GM is reportedly considering expanding EV production to its existing Ramos Arizpe plant in northern Mexico.
General Motors (GM) and other major American automakers have long had a presence South of the United States. Even now, vehicles like the Chevy Trax, Jeep Compass, and the ever-popular Chevy Silverado are produced en masse across the border in Mexico. Now, the most prominent American auto group is also considering expanding its EV production to Mexico.
The Mexican Economic Ministry announced that GM would be expanding EV production to the country via a tweet showing leaders from both parties discussing it yesterday.
La Sria. de Economía, Raquel Buenrostro, se reunió con General Motors. Informaron que en 2024 su complejo industrial de Ramos Arizpe, Coahuila, producirá solo vehículos eléctricos. Anunciaron el incremento de 5 mil empleos, fomentando la inclusión de género en su plantilla. pic.twitter.com/qatRlGLLwO
— Economía México (@SE_mx) January 3, 2023
The first tweet reads:
“The [Economic Minister], Raquel Buenrostro, met with General Motors. They reported that by 2024 their industrial complex in Ramos Arizpe, Coahuila, will produce only electric vehicles. They announced the increase of 5,000 jobs, promoting the inclusion of gender in their workforce.”
The second tweet clarifies, saying:
“The increase in jobs has been generated during this six-year term in the San Luis Potosí and Ramos Arizpe plants, resulting in a total of 4,500.”
According to the tweet from the Mexican Ministry, the Ramos Arizpe plant will be shifting to 100% EV production this year and aims to begin full production sometime in 2024. This follows news that GM had been increasing its workforce in Mexico by roughly 4,500, according to a clarifying tweet from the Ministry.
Mexico has become a hotspot for EV production over the past few years. Its location near the United States, cheaper labor, and its access to U.S. Federal EV incentives have made it a prime location for new EV production. This has attracted the likes of Ford and Tesla and is likely influencing brands like GM, Hyundai/Kia, and BMW, which already have significant production facilities in the country.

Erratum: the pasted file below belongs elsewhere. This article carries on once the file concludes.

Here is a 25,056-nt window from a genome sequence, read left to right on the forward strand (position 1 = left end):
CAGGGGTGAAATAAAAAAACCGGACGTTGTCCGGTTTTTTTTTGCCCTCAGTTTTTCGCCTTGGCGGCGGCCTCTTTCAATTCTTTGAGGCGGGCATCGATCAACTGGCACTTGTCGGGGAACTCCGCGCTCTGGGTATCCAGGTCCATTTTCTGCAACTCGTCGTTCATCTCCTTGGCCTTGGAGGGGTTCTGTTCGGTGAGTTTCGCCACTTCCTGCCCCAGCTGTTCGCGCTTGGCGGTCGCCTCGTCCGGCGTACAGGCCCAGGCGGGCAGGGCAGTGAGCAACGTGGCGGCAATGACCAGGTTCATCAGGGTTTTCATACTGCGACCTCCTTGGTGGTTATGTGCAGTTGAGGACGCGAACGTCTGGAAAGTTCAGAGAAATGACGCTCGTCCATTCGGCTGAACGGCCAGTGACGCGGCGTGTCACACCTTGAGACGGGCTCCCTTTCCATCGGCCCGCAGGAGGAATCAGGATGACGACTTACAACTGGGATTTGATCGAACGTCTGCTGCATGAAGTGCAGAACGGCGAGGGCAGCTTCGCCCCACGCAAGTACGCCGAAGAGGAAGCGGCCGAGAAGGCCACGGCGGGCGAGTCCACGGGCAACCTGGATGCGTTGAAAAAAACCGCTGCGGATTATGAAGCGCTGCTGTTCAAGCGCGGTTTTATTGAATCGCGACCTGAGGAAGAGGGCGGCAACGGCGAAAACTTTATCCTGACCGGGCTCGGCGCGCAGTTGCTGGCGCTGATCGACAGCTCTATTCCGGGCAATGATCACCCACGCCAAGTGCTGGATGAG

GM nor the Mexican Economic Ministry specified what vehicles the American auto giant would be producing at its revamped production facility, but it’s possible to make an educated prediction.
The Ramos Arizpe plant currently produces the Chevy Equinox and Chevy Blazer ICE vehicles. And coincidently, both of these vehicles will be available as electric models in the coming years. Hence, with the facility’s familiarity with the products and the production date of 2024 matching the introduction date of the two Chevy EV SUVs, it would not be surprising if they were produced at the revamped facility.
GM has not specified if existing ICE vehicle production lines would be halted. Still, with its recent hiring, one would anticipate that it is opening a new production line for strictly EVs.
It is no surprise that the General chose the Ramos Arizpe plant to produce EVs. Mear miles from Monterey, it is within a stone’s throw of the proposed location for the upcoming Tesla plant. And while GM is likely not basing its decision on its competition’s new location, both automakers have probably been lured to the site not only for the aforementioned cheaper labor and quick access to the U.S. market but also for the safety and infrastructure available in the area.
According to the U.S. State Department travel advisory site, the area of Monterey is safer than other border locations, including Baja California and the State of Tamaulipas. At the same time, the locations chosen by both manufacturers are serviced by one of the largest highways going into the United States, Mexico Route 85/U.S. Interstate 35.
It is a positive sign to see the behemoth of General Motors finally changing course toward electric vehicles. And while its recently announced products have been fantastic to hear about, announcing production changes is more concrete evidence of the change happening behind the scenes. And whatever the company decides to build at its Mexican facility, you can count me as excited to see it come to fruition.
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